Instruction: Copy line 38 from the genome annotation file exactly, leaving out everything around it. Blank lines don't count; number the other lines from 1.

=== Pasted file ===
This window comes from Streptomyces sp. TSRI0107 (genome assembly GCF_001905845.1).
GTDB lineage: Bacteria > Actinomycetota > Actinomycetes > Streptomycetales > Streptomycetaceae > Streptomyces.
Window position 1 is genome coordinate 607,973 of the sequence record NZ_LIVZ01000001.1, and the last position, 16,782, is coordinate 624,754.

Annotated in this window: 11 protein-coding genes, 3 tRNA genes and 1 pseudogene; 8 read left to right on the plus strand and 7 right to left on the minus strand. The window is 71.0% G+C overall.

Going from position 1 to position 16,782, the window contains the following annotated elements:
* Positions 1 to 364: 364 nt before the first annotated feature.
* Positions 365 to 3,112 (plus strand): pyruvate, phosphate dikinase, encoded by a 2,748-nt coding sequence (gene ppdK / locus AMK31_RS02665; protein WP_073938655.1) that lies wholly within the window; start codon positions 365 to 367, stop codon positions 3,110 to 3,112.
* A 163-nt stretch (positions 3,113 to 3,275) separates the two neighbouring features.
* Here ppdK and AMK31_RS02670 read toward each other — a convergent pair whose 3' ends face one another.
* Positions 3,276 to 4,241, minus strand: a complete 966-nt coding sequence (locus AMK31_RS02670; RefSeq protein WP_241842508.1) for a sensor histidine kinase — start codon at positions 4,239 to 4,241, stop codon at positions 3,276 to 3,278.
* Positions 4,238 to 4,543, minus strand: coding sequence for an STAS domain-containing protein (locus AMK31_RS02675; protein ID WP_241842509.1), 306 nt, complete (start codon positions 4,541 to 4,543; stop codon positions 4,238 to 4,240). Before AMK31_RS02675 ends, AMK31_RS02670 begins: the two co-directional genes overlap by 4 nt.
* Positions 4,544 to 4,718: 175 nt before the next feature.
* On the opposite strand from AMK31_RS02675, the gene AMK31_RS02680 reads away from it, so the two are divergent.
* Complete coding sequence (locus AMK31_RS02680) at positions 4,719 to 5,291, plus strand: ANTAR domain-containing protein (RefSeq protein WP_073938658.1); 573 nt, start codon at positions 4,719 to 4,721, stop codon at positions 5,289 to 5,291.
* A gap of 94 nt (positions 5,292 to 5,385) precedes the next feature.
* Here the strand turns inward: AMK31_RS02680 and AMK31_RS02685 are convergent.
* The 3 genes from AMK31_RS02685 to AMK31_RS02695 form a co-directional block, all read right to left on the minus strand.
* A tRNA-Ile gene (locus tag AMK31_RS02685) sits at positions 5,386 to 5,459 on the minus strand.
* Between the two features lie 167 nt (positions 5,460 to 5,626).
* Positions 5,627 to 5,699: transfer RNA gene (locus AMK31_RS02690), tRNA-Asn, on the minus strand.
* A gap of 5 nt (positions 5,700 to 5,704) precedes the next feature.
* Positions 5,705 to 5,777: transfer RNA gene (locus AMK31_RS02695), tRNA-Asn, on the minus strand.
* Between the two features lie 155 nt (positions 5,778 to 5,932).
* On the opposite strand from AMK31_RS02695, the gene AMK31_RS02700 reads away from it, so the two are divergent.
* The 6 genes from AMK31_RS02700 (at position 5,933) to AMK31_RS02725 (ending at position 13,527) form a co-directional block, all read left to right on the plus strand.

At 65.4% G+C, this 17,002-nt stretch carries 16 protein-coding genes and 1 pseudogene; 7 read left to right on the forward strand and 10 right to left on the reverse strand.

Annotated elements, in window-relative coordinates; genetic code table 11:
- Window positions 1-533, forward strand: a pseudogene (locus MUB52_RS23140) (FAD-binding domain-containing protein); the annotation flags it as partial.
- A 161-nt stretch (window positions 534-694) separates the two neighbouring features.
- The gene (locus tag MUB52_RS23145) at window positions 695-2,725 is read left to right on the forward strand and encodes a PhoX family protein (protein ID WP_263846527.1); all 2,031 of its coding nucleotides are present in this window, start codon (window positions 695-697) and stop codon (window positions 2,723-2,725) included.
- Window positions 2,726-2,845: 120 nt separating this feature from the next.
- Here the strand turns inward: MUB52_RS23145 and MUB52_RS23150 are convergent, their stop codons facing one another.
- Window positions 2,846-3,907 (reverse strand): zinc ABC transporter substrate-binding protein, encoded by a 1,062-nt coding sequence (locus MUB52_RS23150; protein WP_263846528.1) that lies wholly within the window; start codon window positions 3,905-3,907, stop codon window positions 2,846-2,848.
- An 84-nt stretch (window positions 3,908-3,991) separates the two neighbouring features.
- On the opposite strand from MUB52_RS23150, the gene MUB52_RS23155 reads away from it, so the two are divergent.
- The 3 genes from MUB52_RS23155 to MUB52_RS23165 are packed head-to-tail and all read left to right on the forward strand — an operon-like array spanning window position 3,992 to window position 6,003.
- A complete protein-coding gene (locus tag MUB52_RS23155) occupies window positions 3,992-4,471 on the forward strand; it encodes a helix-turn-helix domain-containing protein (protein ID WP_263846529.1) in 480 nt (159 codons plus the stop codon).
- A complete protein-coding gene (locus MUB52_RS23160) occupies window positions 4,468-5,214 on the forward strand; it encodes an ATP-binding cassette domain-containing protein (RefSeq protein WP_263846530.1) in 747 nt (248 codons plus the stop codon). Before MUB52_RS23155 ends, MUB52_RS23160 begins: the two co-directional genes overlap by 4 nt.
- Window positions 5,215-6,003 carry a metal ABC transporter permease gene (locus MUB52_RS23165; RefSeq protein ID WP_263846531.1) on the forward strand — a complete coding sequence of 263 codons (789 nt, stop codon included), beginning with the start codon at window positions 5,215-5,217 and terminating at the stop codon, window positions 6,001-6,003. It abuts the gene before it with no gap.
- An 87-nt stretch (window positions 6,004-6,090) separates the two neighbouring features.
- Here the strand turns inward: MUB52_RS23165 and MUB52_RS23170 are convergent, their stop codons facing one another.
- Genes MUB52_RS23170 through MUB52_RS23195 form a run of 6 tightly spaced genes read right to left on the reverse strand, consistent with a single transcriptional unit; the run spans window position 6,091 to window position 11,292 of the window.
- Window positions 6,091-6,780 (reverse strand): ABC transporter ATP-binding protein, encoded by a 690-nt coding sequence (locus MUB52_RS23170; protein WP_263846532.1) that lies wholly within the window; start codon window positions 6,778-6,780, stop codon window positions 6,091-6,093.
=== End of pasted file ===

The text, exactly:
- A complete protein-coding gene (locus MUB52_RS23160) occupies window positions 4,468-5,214 on the forward strand; it encodes an ATP-binding cassette domain-containing protein (RefSeq protein WP_263846530.1) in 747 nt (248 codons plus the stop codon). Before MUB52_RS23155 ends, MUB52_RS23160 begins: the two co-directional genes overlap by 4 nt.